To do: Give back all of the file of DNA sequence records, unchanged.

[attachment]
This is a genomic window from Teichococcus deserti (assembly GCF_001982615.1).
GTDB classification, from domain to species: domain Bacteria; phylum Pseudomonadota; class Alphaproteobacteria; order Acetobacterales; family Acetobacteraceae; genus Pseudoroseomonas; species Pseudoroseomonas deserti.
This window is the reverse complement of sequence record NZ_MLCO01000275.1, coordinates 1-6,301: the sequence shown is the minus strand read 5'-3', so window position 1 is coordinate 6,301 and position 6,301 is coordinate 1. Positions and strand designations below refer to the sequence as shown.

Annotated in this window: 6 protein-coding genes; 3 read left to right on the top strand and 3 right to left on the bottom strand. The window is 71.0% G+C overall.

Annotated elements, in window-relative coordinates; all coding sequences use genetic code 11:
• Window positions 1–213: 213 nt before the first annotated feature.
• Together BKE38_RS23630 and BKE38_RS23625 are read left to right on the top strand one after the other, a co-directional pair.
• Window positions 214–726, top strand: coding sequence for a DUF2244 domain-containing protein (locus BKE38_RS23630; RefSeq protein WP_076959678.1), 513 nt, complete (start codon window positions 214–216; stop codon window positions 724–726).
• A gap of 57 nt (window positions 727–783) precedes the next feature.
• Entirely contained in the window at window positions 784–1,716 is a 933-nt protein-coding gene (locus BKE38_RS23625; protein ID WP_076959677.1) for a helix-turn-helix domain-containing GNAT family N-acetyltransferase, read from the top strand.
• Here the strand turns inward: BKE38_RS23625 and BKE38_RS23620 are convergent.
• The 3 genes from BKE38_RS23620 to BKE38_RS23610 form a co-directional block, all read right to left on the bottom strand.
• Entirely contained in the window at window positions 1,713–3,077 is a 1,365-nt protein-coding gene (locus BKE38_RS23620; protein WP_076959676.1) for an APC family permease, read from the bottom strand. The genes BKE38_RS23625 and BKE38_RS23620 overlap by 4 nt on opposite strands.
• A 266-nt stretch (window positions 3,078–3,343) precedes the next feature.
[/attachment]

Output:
This is a genomic window from Teichococcus deserti (assembly GCF_001982615.1).
GTDB classification, from domain to species: domain Bacteria; phylum Pseudomonadota; class Alphaproteobacteria; order Acetobacterales; family Acetobacteraceae; genus Pseudoroseomonas; species Pseudoroseomonas deserti.
This window is the reverse complement of sequence record NZ_MLCO01000275.1, coordinates 1-6,301: the sequence shown is the minus strand read 5'-3', so window position 1 is coordinate 6,301 and position 6,301 is coordinate 1. Positions and strand designations below refer to the sequence as shown.

Annotated in this window: 6 protein-coding genes; 3 read left to right on the top strand and 3 right to left on the bottom strand. The window is 71.0% G+C overall.

Annotated elements, in window-relative coordinates; all coding sequences use genetic code 11:
• Window positions 1–213: 213 nt before the first annotated feature.
• Together BKE38_RS23630 and BKE38_RS23625 are read left to right on the top strand one after the other, a co-directional pair.
• Window positions 214–726, top strand: coding sequence for a DUF2244 domain-containing protein (locus BKE38_RS23630; RefSeq protein WP_076959678.1), 513 nt, complete (start codon window positions 214–216; stop codon window positions 724–726).
• A gap of 57 nt (window positions 727–783) precedes the next feature.
• Entirely contained in the window at window positions 784–1,716 is a 933-nt protein-coding gene (locus BKE38_RS23625; protein ID WP_076959677.1) for a helix-turn-helix domain-containing GNAT family N-acetyltransferase, read from the top strand.
• Here the strand turns inward: BKE38_RS23625 and BKE38_RS23620 are convergent.
• The 3 genes from BKE38_RS23620 to BKE38_RS23610 form a co-directional block, all read right to left on the bottom strand.
• Entirely contained in the window at window positions 1,713–3,077 is a 1,365-nt protein-coding gene (locus BKE38_RS23620; protein WP_076959676.1) for an APC family permease, read from the bottom strand. The genes BKE38_RS23625 and BKE38_RS23620 overlap by 4 nt on opposite strands.
• A 266-nt stretch (window positions 3,078–3,343) precedes the next feature.